If you're planning on visiting the Louvre to see Leonardo's masterpiece please remember that many, many other people will have had the same idea, so don't expect to rub noses with the enigmatic Florentine lady. It's also very small, only 30 inches x 21 inches (77 cms x 53 cms) so those opera glasses may come in handy when you're peering at it from 50 feet distance.

"Out of the way! I've only got half a day and I've got the Notre Dame, the Eiffel Tower and the Centre Pompidou whatever that is still to do!"
[picture Wikipedia]

Saturday, 13 August 2011

Biker Babes Goin' Wild in Valence

200 kms from Valence a starlet poses at the Cannes Film Festival

A look at Valence (Drôme, France) from a political, economic and social standpoint, and definitely not dumbed down.

In order to respond to a mean, nasty, malicious and low-minded comment that this blog is dumbing down, we are now presenting this wholly serious posting on the French town of Valence, where I once spent 15 miserable hours due to the rain which never stopped the whole time, with the result that I left the place as ignorant as when I arrived.  So I'm now going back, digitally speaking, with the help of information and images graciously borrowed from the Internet, for a serious look at the socio-politico-economic activity of this important and vibrant community.

Anne-Sophie Lapix
We'll begin with the geography. Valence is a commune in the south-east of France and a prefecture in the department of the Drôme in the Rhône-Alpes region. It is the fifth most populated commune of the region with a population of 64,484 at the 2008 census. It is often referred to as 'the gateway to the South of France'. The current mayor is Alain Maurice of the P.c.f., the French Socialist Party, and the party of the beautiful Ségolène Royale, who I recently saw being interviewed by the ravishing Anne-Sophie Lapix. Mlle Lapix is a political science graduate, a trained and highly professional journalist and interviewer, with a sweet smile and a terrific pair of boobs.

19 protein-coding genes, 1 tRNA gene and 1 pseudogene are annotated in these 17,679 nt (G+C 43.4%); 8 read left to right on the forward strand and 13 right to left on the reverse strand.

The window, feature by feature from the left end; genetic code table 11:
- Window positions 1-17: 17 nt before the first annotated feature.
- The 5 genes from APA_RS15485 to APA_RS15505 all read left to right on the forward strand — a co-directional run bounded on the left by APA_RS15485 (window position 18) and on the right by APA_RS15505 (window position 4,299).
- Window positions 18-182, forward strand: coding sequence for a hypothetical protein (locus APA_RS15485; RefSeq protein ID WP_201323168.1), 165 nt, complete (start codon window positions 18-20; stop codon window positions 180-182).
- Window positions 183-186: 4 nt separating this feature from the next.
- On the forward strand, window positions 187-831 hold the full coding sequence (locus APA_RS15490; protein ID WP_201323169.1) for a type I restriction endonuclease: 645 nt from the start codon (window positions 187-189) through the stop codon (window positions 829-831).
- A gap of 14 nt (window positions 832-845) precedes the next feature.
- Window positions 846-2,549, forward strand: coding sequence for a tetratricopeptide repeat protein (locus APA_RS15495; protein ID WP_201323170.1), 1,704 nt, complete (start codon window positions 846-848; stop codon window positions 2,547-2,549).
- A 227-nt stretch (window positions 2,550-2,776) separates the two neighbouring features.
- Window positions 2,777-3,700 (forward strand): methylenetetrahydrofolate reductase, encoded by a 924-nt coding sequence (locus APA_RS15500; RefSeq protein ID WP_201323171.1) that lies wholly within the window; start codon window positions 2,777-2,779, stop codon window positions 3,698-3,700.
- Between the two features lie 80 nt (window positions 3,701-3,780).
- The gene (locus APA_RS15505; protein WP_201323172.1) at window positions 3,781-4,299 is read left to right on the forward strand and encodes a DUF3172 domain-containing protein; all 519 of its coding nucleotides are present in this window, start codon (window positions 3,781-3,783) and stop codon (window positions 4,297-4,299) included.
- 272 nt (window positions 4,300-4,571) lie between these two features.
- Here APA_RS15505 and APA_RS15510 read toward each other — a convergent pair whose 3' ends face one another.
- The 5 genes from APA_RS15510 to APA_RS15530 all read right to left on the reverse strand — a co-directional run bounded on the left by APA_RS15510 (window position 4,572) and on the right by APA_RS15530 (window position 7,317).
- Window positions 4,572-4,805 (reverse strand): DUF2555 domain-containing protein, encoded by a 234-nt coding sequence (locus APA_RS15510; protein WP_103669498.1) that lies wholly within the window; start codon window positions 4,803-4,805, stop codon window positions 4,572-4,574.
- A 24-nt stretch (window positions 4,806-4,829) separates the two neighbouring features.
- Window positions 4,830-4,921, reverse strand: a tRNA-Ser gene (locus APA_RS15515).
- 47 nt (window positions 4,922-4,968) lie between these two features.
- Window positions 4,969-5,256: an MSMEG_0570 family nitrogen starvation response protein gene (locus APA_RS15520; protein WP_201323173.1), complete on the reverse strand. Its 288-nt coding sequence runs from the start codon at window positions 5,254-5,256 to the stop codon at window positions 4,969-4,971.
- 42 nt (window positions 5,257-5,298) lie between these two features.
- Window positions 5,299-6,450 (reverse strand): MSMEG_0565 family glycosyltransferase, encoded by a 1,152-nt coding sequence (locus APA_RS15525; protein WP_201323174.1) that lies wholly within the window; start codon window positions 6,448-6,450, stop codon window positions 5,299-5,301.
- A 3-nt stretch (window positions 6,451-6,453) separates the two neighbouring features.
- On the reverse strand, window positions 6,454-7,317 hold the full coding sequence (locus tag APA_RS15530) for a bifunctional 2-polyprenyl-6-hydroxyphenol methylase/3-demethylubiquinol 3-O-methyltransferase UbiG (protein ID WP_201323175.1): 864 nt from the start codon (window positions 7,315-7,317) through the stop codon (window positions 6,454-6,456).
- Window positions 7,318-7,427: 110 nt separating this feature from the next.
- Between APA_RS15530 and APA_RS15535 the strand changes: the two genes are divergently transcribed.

Biker Babe contemplates 
what more she can do to 
help her community
The economic activity of Valence is primarily in the metal, textile, jewellery and agricultural sectors and many high-tech companies have facilities in the region. It has a highly developed transport infrastructure including a central train station which is served by the TGV high speed train from Paris to the Mediterranean. The city also has a popular bike sharing scheme. And in common with many continental cities, particularly in the south, there are lots of sexy, young biker babes wending their way through the traffic astride motor bikes and scooters, anxious to do their bit to ease their city's traffic congestion and thereby aid the economy of the community in which they live.

Ursula Andress, one of
Valence's most
famous non-natives
The commune has a lively and extensive intellectual and educational fabric which includes an engineering school, an Institute of Technology, as well as annexes to three universities, and various miscellaneous specialised schools. Among its most famous natives are Sébastien Chabal of the national rugby team; Bertrand and Guillaume Gille of the national handball team; and Jacques Tardi, comic strip artist. Not native to the commune is Ursula Andress, who was born in the Swiss city of Ostermundigen in the canton of Bern, and who gained overnight fame as Honey Ryder in the Bond film Dr No, in one of movie history's most iconic and memorable scenes in which she emerges from the sea looking stunning in a white bikini.